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Abstract or Description
Modern high-end disk arrays often have several giga-bytes of cache RAM. Unfortunately, most array caches use management policies which duplicate the same data blocks at both the client and array levels of the cache hierarchy: they are inclusive. Thus, the aggregate cache behaves as if it was only as big as the larger of the client and array caches, instead of as large as the sum of the two. Inclusiveness is wasteful: cache RAM is expensive.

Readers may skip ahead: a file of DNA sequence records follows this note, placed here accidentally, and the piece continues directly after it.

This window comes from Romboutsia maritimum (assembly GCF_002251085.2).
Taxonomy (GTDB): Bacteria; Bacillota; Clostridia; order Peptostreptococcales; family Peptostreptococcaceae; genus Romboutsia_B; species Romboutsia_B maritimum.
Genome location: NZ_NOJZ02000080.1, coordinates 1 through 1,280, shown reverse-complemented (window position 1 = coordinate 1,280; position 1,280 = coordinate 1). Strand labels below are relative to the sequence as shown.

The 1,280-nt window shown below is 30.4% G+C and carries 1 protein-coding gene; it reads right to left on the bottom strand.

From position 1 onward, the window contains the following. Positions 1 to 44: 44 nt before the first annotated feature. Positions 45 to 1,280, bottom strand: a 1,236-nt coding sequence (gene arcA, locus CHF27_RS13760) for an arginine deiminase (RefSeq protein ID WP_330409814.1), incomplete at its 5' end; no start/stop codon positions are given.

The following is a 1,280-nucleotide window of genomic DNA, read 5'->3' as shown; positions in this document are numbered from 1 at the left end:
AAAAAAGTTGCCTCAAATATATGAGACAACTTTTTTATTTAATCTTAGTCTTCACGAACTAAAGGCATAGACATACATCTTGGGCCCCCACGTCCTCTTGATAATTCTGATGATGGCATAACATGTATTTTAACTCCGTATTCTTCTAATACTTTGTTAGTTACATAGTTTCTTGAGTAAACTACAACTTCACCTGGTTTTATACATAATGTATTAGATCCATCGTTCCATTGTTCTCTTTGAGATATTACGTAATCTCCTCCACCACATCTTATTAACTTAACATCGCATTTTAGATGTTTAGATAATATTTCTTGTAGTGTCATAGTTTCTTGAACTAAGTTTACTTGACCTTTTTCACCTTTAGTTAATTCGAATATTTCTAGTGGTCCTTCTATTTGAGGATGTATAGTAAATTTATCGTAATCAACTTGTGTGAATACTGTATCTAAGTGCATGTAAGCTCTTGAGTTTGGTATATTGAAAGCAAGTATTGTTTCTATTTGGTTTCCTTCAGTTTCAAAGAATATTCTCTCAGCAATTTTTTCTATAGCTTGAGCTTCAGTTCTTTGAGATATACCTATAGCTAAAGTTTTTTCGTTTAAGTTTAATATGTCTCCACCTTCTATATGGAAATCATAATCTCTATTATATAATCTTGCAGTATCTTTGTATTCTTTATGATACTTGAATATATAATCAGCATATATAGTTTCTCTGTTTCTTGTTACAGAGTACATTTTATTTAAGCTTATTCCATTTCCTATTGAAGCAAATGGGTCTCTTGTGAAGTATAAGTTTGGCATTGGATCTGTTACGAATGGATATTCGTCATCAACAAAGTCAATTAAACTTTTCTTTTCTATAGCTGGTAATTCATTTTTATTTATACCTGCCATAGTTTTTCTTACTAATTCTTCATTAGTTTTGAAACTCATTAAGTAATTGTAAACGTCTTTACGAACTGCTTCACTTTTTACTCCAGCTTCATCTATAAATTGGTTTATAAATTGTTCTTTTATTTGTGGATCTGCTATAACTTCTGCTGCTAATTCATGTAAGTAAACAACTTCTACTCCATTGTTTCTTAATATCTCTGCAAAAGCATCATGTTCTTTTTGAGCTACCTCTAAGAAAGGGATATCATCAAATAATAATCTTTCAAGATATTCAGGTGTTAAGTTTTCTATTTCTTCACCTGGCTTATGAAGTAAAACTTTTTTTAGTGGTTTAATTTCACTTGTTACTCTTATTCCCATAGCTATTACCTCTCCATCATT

We explore the benefits of a simple scheme to achieve exclusive caching, in which a data block is cached at either a client or the disk array, but not both. Exclusiveness helps to create the effect of a single, large unified cache. We introduce a DEMOTE operation to transfer data ejected from the client to the array, and explore its effectiveness with simulation studies. We quantify the benefits and overheads of demotions across both synthetic and real-life workloads. The results show that we can obtain useful, sometimes substantial, speedups.
During our investigation, we also developed some new cache-insertion algorithms that show promise for multi-client systems, and report on some of their properties.